Israel’s ex-UN envoy Danon: We’ll see peace with Saudi Arabia within a year

Danon was attending the First Annual Abraham Accords Global Leadership Summit in Rome, alongside world leaders and diplomats from 30 countries.

By Debbie Reiss, World Israel News Staff

Former Israeli Ambassador to the United Nations Danny Danon told World Israel News on Thursday that he expected a normalization deal establishing ties between Israel and Saudi Arabia to be signed within a year.

“We are closer than ever to achieving peace between all the sons of Abraham,” Danon told WIN.

“The new government led by Prime Minister [Benjamin] Netanyahu will put expanding the Abraham Accords on the top of our list. I believe we’ll see a deal with the Saudis within a year,” he added.

Danon was attending the First Annual Abraham Accords Global Leadership Summit in Rome, alongside world leaders and other senior officials from more than 30 countries.

The aim of the summit was to “increase peace and tolerance in the spirit of the Abraham Accords,” a statement from its organizers said.

The event celebrated the “seismic change” that the Abraham Accords, which the Trump administration brokered in 2020, has brought to the region, the statement said, with an emphasis on the “shared values that enabled bitter adversaries to become indispensable allies and friends in such a short time.”

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Delegates from the Abraham Accords partners, including the United Arab Emirates, Bahrain, Morocco, and Israel, were present at the summit as were religious leaders from the three Abrahamic faiths, who underscored traditional values, especially family values, which they share.

Imam Mohammad Tawhidi, Islamic scholar and vice president of the Global Imams Council, said: “We recognize our shared past and build our common future and celebrate the traditional family cohesive unit which forms an essential role in the Abrahamic legacy as it symbolizes love, community, care and respect.”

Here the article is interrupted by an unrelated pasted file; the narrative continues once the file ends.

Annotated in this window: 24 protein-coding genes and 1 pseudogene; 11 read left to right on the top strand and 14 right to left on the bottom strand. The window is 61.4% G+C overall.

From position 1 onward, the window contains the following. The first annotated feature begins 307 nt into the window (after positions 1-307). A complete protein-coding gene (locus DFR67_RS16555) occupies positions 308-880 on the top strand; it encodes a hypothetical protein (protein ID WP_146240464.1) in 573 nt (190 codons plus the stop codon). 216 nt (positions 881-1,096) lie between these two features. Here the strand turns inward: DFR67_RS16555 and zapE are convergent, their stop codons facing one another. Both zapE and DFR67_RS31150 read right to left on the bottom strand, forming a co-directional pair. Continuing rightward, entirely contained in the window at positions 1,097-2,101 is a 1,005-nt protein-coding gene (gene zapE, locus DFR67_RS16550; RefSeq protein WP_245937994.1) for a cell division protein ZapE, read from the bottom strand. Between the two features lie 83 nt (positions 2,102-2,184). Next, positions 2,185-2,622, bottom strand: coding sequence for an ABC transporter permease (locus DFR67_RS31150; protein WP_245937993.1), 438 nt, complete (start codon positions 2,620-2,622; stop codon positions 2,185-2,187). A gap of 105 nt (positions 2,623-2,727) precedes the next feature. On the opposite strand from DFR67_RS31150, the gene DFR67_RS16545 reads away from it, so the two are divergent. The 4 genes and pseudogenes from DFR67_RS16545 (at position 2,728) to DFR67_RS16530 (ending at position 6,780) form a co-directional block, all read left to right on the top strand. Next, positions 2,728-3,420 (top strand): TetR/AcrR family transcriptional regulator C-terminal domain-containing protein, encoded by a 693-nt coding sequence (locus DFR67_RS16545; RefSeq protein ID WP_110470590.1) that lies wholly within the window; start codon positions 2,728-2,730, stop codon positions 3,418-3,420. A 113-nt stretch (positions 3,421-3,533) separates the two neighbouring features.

He emphasized: “Our strong values and Abrahamic traditions endorse the family’s core role in preserving the identity and culture of our societies.”

Pastor Carlos Luna Lam, Founder and Pastor of Casa De Dios of Guatemala, said: “Traditional family values is at the forefront of our Abrahamic heritage. A cohesive family unit with the mother and father at the helm – is critical to our future.”

Senior Rabbi of the UAE Elie Abadie echoed his clergy peers: “Our commitment to the central role of our traditions form the cornerstone of our societies and connects us as we recognize our shared past and build our common future. We celebrate the traditional family values that have sustained and allowed religions and cultures to impact the world in a positive way that has resulted in a commitment to a strong sense of humanity, tolerance, and coexistence.”

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According to Danon, who serves as the chairman of World Likud, Netanyahu’s first state visit will be to Abu Dhabi.

“We hope that Riyadh will follow,” he said.

Although Jerusalem and Riyadh don’t have formal ties, the two countries have long engaged in coordination on security and regional issues, primarily focused on the shared Iranian threat.

Saudi Minister of State for Foreign Affairs Adel Al-Jubeir was recently cited by i24 as telling a group of American Jews that Saudi Arabia planned on normalizing relations with Israel but that it would take time.

Netanyahu in October vowed to make peace with Saudi Arabia if reelected.

The Abraham Accords summit concluded with the presentation of the Abrahamic Values Pledge, a joint declaration in which delegates confirmed their support of shared Abrahamic values and what it termed the “foundational pillars of tolerance, coexistence, diversity, religion and family economic peace.”

“While shared humanity is constantly challenged by trends that question the traditional values shared by all Abrahamic religions, our deep-rooted heritage has enabled us to build a vibrant and well-knit society that is both entrepreneurial and innovative in its nature,” the declaration read.

The leadership summit declaration said it valued “economic peace as a vehicle to promote open markets, contributing to more peaceful behavior among states” and “increased collaboration with one another.”

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“We celebrate the traditional family values that have sustained and allowed religions and cultures to impact the world in a positive way that has resulted in a commitment to a strong sense of humanity, tolerance, and coexistence,” it concluded.